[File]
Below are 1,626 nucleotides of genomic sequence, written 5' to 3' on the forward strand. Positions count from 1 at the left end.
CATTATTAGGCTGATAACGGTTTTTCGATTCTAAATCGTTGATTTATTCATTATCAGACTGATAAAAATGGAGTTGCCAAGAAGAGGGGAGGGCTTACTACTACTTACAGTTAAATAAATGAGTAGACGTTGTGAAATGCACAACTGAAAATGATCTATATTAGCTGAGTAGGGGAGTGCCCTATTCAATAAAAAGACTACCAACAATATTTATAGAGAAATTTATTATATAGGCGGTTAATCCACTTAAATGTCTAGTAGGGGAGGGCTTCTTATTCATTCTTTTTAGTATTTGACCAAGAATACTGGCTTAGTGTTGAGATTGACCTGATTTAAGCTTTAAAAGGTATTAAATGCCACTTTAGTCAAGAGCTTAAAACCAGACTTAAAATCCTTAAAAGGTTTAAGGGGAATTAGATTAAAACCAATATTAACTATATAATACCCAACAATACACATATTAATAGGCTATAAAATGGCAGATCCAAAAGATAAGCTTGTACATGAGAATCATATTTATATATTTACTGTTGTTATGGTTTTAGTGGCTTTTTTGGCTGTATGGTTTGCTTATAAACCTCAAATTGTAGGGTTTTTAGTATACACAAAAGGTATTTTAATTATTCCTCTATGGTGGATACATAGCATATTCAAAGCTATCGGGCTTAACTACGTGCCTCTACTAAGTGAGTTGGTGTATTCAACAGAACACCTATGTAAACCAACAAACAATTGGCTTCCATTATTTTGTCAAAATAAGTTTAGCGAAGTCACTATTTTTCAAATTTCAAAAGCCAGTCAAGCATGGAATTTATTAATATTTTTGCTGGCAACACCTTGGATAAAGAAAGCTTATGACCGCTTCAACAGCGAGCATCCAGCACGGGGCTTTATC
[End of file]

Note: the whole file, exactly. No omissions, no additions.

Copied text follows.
Below are 1,626 nucleotides of genomic sequence, written 5' to 3' on the forward strand. Positions count from 1 at the left end.
CATTATTAGGCTGATAACGGTTTTTCGATTCTAAATCGTTGATTTATTCATTATCAGACTGATAAAAATGGAGTTGCCAAGAAGAGGGGAGGGCTTACTACTACTTACAGTTAAATAAATGAGTAGACGTTGTGAAATGCACAACTGAAAATGATCTATATTAGCTGAGTAGGGGAGTGCCCTATTCAATAAAAAGACTACCAACAATATTTATAGAGAAATTTATTATATAGGCGGTTAATCCACTTAAATGTCTAGTAGGGGAGGGCTTCTTATTCATTCTTTTTAGTATTTGACCAAGAATACTGGCTTAGTGTTGAGATTGACCTGATTTAAGCTTTAAAAGGTATTAAATGCCACTTTAGTCAAGAGCTTAAAACCAGACTTAAAATCCTTAAAAGGTTTAAGGGGAATTAGATTAAAACCAATATTAACTATATAATACCCAACAATACACATATTAATAGGCTATAAAATGGCAGATCCAAAAGATAAGCTTGTACATGAGAATCATATTTATATATTTACTGTTGTTATGGTTTTAGTGGCTTTTTTGGCTGTATGGTTTGCTTATAAACCTCAAATTGTAGGGTTTTTAGTATACACAAAAGGTATTTTAATTATTCCTCTATGGTGGATACATAGCATATTCAAAGCTATCGGGCTTAACTACGTGCCTCTACTAAGTGAGTTGGTGTATTCAACAGAACACCTATGTAAACCAACAAACAATTGGCTTCCATTATTTTGTCAAAATAAGTTTAGCGAAGTCACTATTTTTCAAATTTCAAAAGCCAGTCAAGCATGGAATTTATTAATATTTTTGCTGGCAACACCTTGGATAAAGAAAGCTTATGACCGCTTCAACAGCGAGCATCCAGCACGGGGCTTTATC